In emergency situations, you can contact security by phone or text. Many schools have blue light systems, which allow students in crisis to alert security from an array of locations without having to dial a phone number.

4. You'll Minimize the Stress of Commuting

Balancing academic obligations and transportation can be challenging. But living near classrooms and other campus facilities can eliminate the stress of commuting.

However, not all campus housing is located within walking distance of academic buildings. To address this issue, some colleges offer a free bus system or shuttle.

Commuters may face issues just getting to campus. For example, many off-campus residents must navigate the logistics and reliability of public transportation. Students with cars must also follow a school's protocols. Some institutions charge parking fees, whereas others may not allow students to have cars on campus at all.

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5. Meal Plans Save You Time

Not all on-campus housing facilities come with kitchens. Many students living in dorms rely on dining halls and other campus food vendors. Residents typically purchase meal plans, which provide a set number of visits to dining halls or credits to spend on food items.

Campus dining can be a time-saving resource that spares you from having to buy groceries and cook regular meals. What's more, many students say campus dining halls are among their favorite places to socialize.

Today, many colleges cater to students with an array of dietary restrictions, offering vegan, vegetarian, gluten-free, and kosher options.

Frequently Asked Questions About Living on Campus

Do students living on campus do better academically?

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With greater access to classes, faculty, and study groups, students living on campus may earn better grades than those who commute to class.

Some surveys and studies suggest a correlation between on-campus residence and higher GPAs. For example, according to a 2012 study conducted by a student at Brigham Young University, commuters were almost twice as likely to earn a GPA below 1.0 as on-campus students.

Is living on campus cheaper than living off campus?

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The affordability of on-campus living largely depends on the school, your area's cost of living, your lifestyle, and whether you have roommates. For example, it may be cheaper to live on campus if you're attending school in a city with a high cost of living, such as New York. By contrast, it may be cheaper to live off campus if you're attending school in a more rural area where rent is typically cheaper.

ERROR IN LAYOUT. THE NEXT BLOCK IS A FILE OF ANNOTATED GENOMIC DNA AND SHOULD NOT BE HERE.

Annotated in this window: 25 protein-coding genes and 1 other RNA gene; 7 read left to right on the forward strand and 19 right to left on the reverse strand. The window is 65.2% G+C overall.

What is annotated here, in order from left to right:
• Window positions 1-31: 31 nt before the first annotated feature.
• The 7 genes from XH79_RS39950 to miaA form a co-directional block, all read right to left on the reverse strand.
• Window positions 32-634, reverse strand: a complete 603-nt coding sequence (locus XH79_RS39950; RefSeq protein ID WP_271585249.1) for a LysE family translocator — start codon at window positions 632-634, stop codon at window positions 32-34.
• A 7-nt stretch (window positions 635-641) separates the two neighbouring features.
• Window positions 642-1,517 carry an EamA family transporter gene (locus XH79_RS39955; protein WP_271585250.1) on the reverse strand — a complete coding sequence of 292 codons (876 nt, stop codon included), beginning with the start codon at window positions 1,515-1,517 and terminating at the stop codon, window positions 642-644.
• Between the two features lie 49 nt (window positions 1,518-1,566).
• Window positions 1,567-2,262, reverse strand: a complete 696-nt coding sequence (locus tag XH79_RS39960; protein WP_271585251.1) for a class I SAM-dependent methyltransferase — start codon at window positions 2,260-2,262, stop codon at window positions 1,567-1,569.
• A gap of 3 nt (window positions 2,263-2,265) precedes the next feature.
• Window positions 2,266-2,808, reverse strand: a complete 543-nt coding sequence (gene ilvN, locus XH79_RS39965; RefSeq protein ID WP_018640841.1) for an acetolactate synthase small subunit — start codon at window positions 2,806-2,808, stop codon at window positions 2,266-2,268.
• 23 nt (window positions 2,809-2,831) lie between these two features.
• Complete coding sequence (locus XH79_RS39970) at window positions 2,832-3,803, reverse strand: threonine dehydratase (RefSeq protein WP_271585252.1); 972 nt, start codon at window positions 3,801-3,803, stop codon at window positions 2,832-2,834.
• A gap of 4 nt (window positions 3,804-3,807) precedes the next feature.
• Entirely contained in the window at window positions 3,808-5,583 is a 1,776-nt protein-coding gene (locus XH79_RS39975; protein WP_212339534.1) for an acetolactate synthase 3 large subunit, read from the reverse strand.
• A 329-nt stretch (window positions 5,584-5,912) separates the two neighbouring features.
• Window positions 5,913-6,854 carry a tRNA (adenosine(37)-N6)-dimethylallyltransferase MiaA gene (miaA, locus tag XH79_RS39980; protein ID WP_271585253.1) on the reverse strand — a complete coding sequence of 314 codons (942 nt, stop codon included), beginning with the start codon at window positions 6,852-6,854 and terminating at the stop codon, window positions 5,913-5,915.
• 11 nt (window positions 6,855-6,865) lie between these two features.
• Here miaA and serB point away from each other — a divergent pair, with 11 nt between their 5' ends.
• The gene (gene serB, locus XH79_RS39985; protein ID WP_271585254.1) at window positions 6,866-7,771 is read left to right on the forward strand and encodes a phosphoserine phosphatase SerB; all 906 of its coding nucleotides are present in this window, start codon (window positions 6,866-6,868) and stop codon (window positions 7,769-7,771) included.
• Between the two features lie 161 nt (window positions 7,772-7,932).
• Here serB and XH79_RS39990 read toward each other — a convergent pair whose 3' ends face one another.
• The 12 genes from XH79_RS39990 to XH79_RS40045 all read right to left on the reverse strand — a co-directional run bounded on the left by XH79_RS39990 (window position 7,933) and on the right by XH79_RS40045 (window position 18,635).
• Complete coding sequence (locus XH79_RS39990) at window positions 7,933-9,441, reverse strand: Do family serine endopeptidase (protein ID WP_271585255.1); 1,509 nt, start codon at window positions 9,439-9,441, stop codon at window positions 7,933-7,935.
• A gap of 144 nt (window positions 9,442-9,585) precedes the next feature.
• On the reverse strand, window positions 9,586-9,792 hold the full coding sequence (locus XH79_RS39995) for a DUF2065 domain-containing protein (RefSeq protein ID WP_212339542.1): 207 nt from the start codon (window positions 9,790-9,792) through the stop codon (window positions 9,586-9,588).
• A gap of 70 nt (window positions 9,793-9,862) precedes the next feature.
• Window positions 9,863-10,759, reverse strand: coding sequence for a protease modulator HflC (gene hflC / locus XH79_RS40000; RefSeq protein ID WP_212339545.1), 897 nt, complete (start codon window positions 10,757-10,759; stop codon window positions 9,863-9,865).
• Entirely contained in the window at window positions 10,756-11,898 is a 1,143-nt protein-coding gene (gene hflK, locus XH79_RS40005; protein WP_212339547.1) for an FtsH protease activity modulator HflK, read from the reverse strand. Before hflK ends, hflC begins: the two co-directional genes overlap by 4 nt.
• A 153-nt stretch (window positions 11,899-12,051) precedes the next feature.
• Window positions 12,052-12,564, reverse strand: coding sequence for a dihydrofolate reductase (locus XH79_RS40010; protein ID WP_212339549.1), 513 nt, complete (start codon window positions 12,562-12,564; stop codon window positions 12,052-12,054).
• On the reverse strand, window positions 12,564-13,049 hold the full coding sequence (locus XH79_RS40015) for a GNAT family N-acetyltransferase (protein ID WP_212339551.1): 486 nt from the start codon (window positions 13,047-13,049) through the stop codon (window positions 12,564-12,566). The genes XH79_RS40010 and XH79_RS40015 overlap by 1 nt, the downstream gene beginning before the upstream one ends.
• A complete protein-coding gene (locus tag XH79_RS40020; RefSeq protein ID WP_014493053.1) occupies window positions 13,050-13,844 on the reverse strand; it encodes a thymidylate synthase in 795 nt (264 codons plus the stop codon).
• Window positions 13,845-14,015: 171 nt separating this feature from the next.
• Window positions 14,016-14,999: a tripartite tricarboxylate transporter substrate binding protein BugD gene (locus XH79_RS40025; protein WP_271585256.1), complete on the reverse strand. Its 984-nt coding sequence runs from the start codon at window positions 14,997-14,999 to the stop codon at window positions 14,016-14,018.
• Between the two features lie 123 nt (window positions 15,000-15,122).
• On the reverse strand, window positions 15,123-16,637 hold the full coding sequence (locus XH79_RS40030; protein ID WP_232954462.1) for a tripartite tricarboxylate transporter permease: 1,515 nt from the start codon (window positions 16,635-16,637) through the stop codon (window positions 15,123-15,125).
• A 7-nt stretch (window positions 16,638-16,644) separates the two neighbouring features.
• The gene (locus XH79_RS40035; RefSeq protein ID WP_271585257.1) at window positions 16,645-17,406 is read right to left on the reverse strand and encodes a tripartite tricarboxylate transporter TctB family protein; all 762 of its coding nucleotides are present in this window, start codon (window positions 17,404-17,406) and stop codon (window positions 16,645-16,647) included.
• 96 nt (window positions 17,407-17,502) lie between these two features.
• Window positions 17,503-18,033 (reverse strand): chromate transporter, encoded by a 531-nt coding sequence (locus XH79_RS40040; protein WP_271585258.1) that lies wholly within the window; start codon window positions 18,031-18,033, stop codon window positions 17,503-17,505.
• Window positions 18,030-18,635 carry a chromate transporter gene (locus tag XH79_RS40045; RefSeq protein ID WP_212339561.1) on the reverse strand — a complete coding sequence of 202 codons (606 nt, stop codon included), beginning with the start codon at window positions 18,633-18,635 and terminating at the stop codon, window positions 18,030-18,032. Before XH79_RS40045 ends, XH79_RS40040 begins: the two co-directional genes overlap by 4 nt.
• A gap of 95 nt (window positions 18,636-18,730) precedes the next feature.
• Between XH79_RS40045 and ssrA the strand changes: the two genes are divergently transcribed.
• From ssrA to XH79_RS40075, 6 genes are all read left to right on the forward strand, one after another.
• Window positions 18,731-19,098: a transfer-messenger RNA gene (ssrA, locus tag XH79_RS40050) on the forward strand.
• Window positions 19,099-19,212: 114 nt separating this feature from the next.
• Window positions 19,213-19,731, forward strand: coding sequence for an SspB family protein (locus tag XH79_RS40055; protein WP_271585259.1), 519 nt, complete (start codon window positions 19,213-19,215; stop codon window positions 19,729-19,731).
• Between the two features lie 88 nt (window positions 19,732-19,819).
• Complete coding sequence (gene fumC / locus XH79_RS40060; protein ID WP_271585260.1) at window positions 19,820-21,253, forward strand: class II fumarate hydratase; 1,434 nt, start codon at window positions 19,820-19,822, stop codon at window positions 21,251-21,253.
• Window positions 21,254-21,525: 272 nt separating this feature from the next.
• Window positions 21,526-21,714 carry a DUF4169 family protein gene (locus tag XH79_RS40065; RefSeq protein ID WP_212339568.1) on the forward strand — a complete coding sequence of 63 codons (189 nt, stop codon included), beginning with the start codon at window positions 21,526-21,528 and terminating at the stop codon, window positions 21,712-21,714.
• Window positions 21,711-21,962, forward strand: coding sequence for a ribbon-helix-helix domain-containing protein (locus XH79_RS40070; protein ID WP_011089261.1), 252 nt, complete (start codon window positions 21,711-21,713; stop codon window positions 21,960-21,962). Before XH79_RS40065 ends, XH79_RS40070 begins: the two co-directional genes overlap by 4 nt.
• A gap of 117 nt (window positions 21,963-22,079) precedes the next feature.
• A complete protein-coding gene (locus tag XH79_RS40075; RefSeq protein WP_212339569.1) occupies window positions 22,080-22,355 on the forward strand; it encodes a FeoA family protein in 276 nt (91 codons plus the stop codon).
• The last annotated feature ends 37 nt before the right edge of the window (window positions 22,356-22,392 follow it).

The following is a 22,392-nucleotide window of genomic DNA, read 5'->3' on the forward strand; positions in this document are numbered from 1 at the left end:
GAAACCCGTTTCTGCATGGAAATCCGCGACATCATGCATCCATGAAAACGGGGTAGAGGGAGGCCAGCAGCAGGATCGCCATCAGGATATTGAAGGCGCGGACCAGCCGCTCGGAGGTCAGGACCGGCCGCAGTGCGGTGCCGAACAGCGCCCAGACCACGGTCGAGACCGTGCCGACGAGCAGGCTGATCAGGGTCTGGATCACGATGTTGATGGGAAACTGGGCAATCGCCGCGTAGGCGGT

Take time to compare the yearly cost of room and board at your college with an average year's worth of rent for an off-campus space to estimate any potential savings.

When should students live on campus?

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Most students who live on campus do so their first year of undergrad. This is partly because many colleges require incoming students to live on campus. For many, the first year is an ideal time to live on campus, as new students tend to be more open to making social connections, trying new activities, and attending school events.

Can you live off campus in college?

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Yes, most colleges allow you to live off campus (though they may require you to live on campus your first year). Many students prefer to live off campus so they can get cheaper rent, live in an area of the community they like, or feel more independent.

That said, off-campus residents may lack certain conveniences and opportunities that on-campus students enjoy, such as meal plans and campus security. Some schools own nearby houses or apartments so that students can experience the feel of off-campus living while still living under the school's jurisdiction.